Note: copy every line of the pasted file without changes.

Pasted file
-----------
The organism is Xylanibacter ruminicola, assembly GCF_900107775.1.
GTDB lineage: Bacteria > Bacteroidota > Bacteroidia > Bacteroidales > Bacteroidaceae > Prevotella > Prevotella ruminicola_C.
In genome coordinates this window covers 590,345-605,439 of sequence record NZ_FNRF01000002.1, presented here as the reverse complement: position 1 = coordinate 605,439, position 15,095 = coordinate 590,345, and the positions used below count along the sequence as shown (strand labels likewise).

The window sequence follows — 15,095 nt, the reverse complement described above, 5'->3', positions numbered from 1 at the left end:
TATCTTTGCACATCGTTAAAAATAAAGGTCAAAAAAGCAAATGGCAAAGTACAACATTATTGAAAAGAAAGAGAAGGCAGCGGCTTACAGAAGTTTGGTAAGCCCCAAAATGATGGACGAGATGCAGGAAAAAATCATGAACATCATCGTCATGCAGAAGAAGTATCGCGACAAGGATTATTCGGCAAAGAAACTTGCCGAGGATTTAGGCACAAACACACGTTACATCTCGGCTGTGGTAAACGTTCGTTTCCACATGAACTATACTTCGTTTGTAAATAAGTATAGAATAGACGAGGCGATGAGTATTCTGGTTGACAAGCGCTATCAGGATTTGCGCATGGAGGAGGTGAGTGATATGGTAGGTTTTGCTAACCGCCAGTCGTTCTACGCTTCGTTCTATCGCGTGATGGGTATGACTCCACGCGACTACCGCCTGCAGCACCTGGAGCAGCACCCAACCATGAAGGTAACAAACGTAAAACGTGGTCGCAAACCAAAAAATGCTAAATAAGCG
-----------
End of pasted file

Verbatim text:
The organism is Xylanibacter ruminicola, assembly GCF_900107775.1.
GTDB lineage: Bacteria > Bacteroidota > Bacteroidia > Bacteroidales > Bacteroidaceae > Prevotella > Prevotella ruminicola_C.
In genome coordinates this window covers 590,345-605,439 of sequence record NZ_FNRF01000002.1, presented here as the reverse complement: position 1 = coordinate 605,439, position 15,095 = coordinate 590,345, and the positions used below count along the sequence as shown (strand labels likewise).

The window sequence follows — 15,095 nt, the reverse complement described above, 5'->3', positions numbered from 1 at the left end:
TATCTTTGCACATCGTTAAAAATAAAGGTCAAAAAAGCAAATGGCAAAGTACAACATTATTGAAAAGAAAGAGAAGGCAGCGGCTTACAGAAGTTTGGTAAGCCCCAAAATGATGGACGAGATGCAGGAAAAAATCATGAACATCATCGTCATGCAGAAGAAGTATCGCGACAAGGATTATTCGGCAAAGAAACTTGCCGAGGATTTAGGCACAAACACACGTTACATCTCGGCTGTGGTAAACGTTCGTTTCCACATGAACTATACTTCGTTTGTAAATAAGTATAGAATAGACGAGGCGATGAGTATTCTGGTTGACAAGCGCTATCAGGATTTGCGCATGGAGGAGGTGAGTGATATGGTAGGTTTTGCTAACCGCCAGTCGTTCTACGCTTCGTTCTATCGCGTGATGGGTATGACTCCACGCGACTACCGCCTGCAGCACCTGGAGCAGCACCCAACCATGAAGGTAACAAACGTAAAACGTGGTCGCAAACCAAAAAATGCTAAATAAGCG